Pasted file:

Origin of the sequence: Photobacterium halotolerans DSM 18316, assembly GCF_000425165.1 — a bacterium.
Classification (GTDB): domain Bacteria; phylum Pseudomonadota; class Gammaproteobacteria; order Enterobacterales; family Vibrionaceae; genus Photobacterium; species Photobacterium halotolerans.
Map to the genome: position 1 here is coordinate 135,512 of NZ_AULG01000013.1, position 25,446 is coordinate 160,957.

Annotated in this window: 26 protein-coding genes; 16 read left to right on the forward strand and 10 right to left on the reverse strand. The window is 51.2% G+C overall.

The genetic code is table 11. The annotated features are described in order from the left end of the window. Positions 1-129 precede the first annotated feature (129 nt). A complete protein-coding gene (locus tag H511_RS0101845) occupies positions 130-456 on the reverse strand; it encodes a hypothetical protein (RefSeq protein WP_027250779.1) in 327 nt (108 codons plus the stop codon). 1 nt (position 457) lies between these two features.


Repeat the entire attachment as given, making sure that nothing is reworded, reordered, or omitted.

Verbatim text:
Origin of the sequence: Photobacterium halotolerans DSM 18316, assembly GCF_000425165.1 — a bacterium.
Classification (GTDB): domain Bacteria; phylum Pseudomonadota; class Gammaproteobacteria; order Enterobacterales; family Vibrionaceae; genus Photobacterium; species Photobacterium halotolerans.
Map to the genome: position 1 here is coordinate 135,512 of NZ_AULG01000013.1, position 25,446 is coordinate 160,957.

Annotated in this window: 26 protein-coding genes; 16 read left to right on the forward strand and 10 right to left on the reverse strand. The window is 51.2% G+C overall.

The genetic code is table 11. The annotated features are described in order from the left end of the window. Positions 1-129 precede the first annotated feature (129 nt). A complete protein-coding gene (locus tag H511_RS0101845) occupies positions 130-456 on the reverse strand; it encodes a hypothetical protein (RefSeq protein WP_027250779.1) in 327 nt (108 codons plus the stop codon). 1 nt (position 457) lies between these two features.